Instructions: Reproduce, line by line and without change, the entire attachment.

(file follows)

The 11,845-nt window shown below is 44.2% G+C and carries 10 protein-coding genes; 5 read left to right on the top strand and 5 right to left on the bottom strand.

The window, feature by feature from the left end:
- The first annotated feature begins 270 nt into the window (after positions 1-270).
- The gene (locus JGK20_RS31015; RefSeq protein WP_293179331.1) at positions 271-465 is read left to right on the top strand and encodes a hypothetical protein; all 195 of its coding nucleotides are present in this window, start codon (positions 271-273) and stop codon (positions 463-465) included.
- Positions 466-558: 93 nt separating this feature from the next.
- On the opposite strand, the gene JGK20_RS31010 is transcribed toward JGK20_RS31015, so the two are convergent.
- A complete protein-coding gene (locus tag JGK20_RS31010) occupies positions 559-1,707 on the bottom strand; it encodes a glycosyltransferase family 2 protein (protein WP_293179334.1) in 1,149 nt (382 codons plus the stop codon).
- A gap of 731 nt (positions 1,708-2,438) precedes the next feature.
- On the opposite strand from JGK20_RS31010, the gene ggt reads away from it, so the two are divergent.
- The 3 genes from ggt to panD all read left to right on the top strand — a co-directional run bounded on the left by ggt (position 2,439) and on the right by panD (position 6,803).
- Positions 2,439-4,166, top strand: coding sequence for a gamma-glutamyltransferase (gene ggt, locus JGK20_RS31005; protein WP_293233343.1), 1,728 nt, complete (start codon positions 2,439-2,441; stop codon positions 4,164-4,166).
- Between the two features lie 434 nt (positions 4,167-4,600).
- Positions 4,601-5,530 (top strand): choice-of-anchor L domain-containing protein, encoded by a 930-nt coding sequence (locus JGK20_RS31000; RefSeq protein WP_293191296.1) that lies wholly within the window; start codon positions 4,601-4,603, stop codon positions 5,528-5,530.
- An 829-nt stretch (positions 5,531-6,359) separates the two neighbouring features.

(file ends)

The 11,845-nt window shown below is 44.2% G+C and carries 10 protein-coding genes; 5 read left to right on the top strand and 5 right to left on the bottom strand.

The window, feature by feature from the left end:
- The first annotated feature begins 270 nt into the window (after positions 1-270).
- The gene (locus JGK20_RS31015; RefSeq protein WP_293179331.1) at positions 271-465 is read left to right on the top strand and encodes a hypothetical protein; all 195 of its coding nucleotides are present in this window, start codon (positions 271-273) and stop codon (positions 463-465) included.
- Positions 466-558: 93 nt separating this feature from the next.
- On the opposite strand, the gene JGK20_RS31010 is transcribed toward JGK20_RS31015, so the two are convergent.
- A complete protein-coding gene (locus tag JGK20_RS31010) occupies positions 559-1,707 on the bottom strand; it encodes a glycosyltransferase family 2 protein (protein WP_293179334.1) in 1,149 nt (382 codons plus the stop codon).
- A gap of 731 nt (positions 1,708-2,438) precedes the next feature.
- On the opposite strand from JGK20_RS31010, the gene ggt reads away from it, so the two are divergent.
- The 3 genes from ggt to panD all read left to right on the top strand — a co-directional run bounded on the left by ggt (position 2,439) and on the right by panD (position 6,803).
- Positions 2,439-4,166, top strand: coding sequence for a gamma-glutamyltransferase (gene ggt, locus JGK20_RS31005; protein WP_293233343.1), 1,728 nt, complete (start codon positions 2,439-2,441; stop codon positions 4,164-4,166).
- Between the two features lie 434 nt (positions 4,167-4,600).
- Positions 4,601-5,530 (top strand): choice-of-anchor L domain-containing protein, encoded by a 930-nt coding sequence (locus JGK20_RS31000; RefSeq protein WP_293191296.1) that lies wholly within the window; start codon positions 4,601-4,603, stop codon positions 5,528-5,530.
- An 829-nt stretch (positions 5,531-6,359) separates the two neighbouring features.